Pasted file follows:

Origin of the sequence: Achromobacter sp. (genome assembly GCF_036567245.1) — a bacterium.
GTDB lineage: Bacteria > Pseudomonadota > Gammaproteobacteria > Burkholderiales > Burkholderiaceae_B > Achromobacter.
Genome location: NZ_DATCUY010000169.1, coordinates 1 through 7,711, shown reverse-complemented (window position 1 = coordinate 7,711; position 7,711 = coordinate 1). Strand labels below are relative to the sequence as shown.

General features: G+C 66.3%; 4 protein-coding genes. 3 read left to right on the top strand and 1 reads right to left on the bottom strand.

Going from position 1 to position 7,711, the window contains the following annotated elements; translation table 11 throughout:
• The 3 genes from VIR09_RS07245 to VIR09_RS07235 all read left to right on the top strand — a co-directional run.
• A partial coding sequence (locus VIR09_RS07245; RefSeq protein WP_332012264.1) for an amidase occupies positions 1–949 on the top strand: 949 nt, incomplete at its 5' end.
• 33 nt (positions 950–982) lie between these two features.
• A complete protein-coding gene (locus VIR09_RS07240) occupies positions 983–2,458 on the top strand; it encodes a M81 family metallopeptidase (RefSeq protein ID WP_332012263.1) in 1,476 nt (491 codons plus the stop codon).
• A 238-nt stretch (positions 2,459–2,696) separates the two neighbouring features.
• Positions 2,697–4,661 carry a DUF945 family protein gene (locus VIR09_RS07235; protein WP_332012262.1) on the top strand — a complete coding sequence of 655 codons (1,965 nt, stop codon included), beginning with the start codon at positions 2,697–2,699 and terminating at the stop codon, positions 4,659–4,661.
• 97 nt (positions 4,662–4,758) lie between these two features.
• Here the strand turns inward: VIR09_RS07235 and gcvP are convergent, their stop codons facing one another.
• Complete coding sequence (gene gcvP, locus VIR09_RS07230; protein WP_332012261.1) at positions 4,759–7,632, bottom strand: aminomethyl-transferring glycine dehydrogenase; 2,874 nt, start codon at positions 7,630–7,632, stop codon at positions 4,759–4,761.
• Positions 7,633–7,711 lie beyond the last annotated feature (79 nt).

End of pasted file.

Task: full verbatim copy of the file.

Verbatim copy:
Origin of the sequence: Achromobacter sp. (genome assembly GCF_036567245.1) — a bacterium.
GTDB lineage: Bacteria > Pseudomonadota > Gammaproteobacteria > Burkholderiales > Burkholderiaceae_B > Achromobacter.
Genome location: NZ_DATCUY010000169.1, coordinates 1 through 7,711, shown reverse-complemented (window position 1 = coordinate 7,711; position 7,711 = coordinate 1). Strand labels below are relative to the sequence as shown.

General features: G+C 66.3%; 4 protein-coding genes. 3 read left to right on the top strand and 1 reads right to left on the bottom strand.

Going from position 1 to position 7,711, the window contains the following annotated elements; translation table 11 throughout:
• The 3 genes from VIR09_RS07245 to VIR09_RS07235 all read left to right on the top strand — a co-directional run.
• A partial coding sequence (locus VIR09_RS07245; RefSeq protein WP_332012264.1) for an amidase occupies positions 1–949 on the top strand: 949 nt, incomplete at its 5' end.
• 33 nt (positions 950–982) lie between these two features.
• A complete protein-coding gene (locus VIR09_RS07240) occupies positions 983–2,458 on the top strand; it encodes a M81 family metallopeptidase (RefSeq protein ID WP_332012263.1) in 1,476 nt (491 codons plus the stop codon).
• A 238-nt stretch (positions 2,459–2,696) separates the two neighbouring features.
• Positions 2,697–4,661 carry a DUF945 family protein gene (locus VIR09_RS07235; protein WP_332012262.1) on the top strand — a complete coding sequence of 655 codons (1,965 nt, stop codon included), beginning with the start codon at positions 2,697–2,699 and terminating at the stop codon, positions 4,659–4,661.
• 97 nt (positions 4,662–4,758) lie between these two features.
• Here the strand turns inward: VIR09_RS07235 and gcvP are convergent, their stop codons facing one another.
• Complete coding sequence (gene gcvP, locus VIR09_RS07230; protein WP_332012261.1) at positions 4,759–7,632, bottom strand: aminomethyl-transferring glycine dehydrogenase; 2,874 nt, start codon at positions 7,630–7,632, stop codon at positions 4,759–4,761.
• Positions 7,633–7,711 lie beyond the last annotated feature (79 nt).